Scholars

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  • Dr. Goodman is an Associate Professor at MGH Institute of Health Professions School of Nursing. Her research is focused on the mental health of women and families with the primary goal of developing interventions for preventing and treating maternal postpartum depression and the associated negative effects on the mother-infant relationship and child development.

  • Nalo Hamilton, Nurse Faculty Scholar 2011 Cohort

    Dr. Nalo Hamilton, Ph.D., R.N., W.H.N.P./A.N.P.-B.C., is an Assistant Professor of Nursing at the University of California, Los Angeles School of Nursing. Dr. Hamilton is interested in the development of breast cancer and its impact on women of diverse ethnic backgrounds. She hopes that the discovery of unique biomarkers for breast cancer development and progression may improve patient screening and treatment outcomes.

  • Motivated by a vision that psychiatric nurses can be leaders and advocates for respectful, effective and timely care for individuals with mental illness, Nancy Hanrahan, Ph.D., R.N., F.A.A.N. is examining inpatient psychiatric environments to document organizational effectiveness, quality patient care, and the efficient and effective use of the psychiatric nursing workforce. Learn more about the work of this Associate Professor of Nursing at the University of Pennsylvania>>

  • Emily Haozous, Nurse Faculty Scholar 2011 Cohort

    Emily Haozous, Ph.D., R.N., F.A.A.N. is an Assistant Professor at the University of New Mexico College of Nursing. Dr. Haozous studies the relationship between digital storytelling, medical mistrust, and patient intent to receive cancer screening among American Indian/Alaskan Native people. She hopes this research will help to improve cancer outcomes in the AI/AN communities.

  • Dr. Kathleen T. Hickey is an Assistant Professor at Columbia University School of Nursing. Her research interest focuses on the prevention of sudden cardiac death (cardiac arrhythmias) through the application of genetics. She is the recipient of a clinical translational service award and funding from the National Institutes of Health (NINR).

  • Ronald Hickman, Ph.D., R.N., A.C.N.P.-B.C. , F.A.A.N. is an Assistant Professor in the Frances Payne Bolton School of Nursing at Case Western Reserve University. Inspired by the work he did during his doctorate studies, Dr. Hickman’s current research examines the influence of biobehavioral factors of surrogate decision makers on the quality of their healthcare decisions and patient outcomes.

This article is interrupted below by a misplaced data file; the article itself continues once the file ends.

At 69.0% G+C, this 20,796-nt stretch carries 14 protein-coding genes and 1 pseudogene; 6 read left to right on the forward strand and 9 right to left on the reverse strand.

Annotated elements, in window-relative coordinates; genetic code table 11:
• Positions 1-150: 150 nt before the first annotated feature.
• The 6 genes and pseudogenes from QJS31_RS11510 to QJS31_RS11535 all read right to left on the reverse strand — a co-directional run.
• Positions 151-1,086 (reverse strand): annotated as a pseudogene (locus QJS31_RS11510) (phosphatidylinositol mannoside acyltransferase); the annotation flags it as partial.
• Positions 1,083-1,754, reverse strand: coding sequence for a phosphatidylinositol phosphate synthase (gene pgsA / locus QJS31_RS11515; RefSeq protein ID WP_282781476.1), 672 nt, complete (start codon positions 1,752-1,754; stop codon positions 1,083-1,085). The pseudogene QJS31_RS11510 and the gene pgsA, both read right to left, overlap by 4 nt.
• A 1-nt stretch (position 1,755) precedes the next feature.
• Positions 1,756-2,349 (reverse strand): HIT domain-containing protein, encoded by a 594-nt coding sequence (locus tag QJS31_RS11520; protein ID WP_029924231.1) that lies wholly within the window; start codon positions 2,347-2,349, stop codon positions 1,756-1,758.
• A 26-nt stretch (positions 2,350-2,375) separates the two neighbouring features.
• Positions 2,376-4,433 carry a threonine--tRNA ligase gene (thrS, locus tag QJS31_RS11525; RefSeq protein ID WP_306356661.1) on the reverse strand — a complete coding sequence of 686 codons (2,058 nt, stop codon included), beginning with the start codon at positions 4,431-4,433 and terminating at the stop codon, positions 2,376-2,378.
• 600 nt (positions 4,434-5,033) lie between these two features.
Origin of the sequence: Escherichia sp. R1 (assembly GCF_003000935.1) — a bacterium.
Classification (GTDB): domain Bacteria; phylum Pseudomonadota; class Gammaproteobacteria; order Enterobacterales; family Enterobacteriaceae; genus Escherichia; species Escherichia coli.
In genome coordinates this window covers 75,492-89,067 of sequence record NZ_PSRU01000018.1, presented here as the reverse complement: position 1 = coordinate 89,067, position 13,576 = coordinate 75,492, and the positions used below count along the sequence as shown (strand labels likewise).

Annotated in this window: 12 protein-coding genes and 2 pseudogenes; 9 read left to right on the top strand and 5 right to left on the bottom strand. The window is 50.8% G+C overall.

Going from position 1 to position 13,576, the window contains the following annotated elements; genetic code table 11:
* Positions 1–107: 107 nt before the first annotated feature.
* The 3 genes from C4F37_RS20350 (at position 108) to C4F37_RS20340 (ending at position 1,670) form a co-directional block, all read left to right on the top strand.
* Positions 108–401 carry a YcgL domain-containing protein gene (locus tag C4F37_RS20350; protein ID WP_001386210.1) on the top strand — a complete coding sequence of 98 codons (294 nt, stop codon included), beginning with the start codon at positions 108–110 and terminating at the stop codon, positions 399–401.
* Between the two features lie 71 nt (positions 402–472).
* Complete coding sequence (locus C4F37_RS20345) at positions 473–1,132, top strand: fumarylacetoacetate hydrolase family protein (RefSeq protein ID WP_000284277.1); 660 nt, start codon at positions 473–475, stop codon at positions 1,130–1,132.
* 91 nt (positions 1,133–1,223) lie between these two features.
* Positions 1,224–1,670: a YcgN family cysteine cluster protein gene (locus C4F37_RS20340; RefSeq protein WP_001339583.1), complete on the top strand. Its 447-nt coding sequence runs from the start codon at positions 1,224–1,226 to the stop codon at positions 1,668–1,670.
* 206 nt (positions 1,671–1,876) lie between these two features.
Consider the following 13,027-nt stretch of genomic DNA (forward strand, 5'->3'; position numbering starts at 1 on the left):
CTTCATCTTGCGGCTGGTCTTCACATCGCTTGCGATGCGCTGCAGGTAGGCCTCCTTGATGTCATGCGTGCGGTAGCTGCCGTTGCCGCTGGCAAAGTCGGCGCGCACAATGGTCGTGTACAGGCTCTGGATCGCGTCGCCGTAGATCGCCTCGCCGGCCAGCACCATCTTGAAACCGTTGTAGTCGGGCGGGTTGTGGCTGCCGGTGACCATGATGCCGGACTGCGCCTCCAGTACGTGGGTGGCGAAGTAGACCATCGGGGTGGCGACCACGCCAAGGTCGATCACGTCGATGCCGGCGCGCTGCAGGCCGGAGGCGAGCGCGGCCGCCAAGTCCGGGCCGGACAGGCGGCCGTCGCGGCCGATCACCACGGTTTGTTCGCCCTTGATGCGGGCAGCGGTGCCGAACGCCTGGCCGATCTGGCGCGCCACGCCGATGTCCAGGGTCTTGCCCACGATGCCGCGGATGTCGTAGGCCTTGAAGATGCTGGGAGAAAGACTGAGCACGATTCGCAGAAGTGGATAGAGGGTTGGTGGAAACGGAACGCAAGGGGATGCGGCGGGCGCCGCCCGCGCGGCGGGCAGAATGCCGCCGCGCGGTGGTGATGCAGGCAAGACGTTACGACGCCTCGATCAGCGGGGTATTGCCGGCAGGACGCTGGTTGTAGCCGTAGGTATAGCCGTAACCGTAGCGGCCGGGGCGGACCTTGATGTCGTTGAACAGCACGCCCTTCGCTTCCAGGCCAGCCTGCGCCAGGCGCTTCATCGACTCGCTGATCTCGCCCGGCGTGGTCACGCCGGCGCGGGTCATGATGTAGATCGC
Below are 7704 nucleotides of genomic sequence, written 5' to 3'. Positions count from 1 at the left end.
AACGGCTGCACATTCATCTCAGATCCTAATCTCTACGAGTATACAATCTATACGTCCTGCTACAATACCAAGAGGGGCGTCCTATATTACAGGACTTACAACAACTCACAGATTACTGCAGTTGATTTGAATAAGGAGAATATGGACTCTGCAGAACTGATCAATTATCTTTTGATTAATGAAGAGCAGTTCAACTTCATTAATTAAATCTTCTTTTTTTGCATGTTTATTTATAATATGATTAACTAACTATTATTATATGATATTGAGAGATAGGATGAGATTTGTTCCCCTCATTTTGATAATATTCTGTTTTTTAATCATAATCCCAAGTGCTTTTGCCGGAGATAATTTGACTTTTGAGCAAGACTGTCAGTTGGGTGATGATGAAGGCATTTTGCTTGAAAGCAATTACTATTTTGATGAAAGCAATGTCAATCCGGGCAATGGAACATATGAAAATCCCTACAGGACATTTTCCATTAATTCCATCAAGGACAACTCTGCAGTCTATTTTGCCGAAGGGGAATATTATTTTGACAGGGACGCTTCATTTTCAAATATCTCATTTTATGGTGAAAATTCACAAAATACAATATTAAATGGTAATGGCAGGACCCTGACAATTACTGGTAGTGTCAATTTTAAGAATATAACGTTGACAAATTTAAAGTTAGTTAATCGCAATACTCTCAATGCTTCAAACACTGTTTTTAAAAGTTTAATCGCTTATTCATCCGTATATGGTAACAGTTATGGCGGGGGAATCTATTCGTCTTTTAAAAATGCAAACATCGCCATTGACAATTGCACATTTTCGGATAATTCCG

• Dr. Hodges is an Associate Professor in the School of Nursing at the University of North Carolina at Chapel Hill. His primary research interest is on behavioral nutrition during infancy and early childhood including the relationship between parent-child feeding interaction, parenting, child development, and culture. Dr. Hodges aims to design and test developmentally effective, evidence-based family feeding interventions to support optimal growth and development of young children with particular emphasis on prevention of childhood obesity.

  • Assistant Professor

    E. Alison Holman, Ph.D., F.N.P. is Associate Professor at the University of California, Irvine. Her research addresses the relationship between acute responses to psychological trauma and long-term mental and physical health. She is currently focused on using genetics to identify early interventions for at-risk populations that decrease the likelihood of developing trauma-related health problems, especially cardiovascular disorders.

  • Dr. Hudson is Assistant Professor at University of California, Los Angeles School of Nursing (UCLA). Her research involves developing interventions that facilitate health promotion and risk reduction behaviors among adolescents in foster care. In addition, she is Faculty-in-Residence at UCLA, where she provides mentoring and service learning opportunities for undergraduate students living on campus.

  • Karen Johnson, Ph.D., R.N., Assistant Professor at University of Texas at Austin School of Nursing, is a passionate advocate for vulnerable youth, public health nursing education, and the role of public health nurses in achieving health/social equity. It’s this passion that drives Dr. Johnson’s current research project, which is pilot testing the Texas Alternative School Health Survey.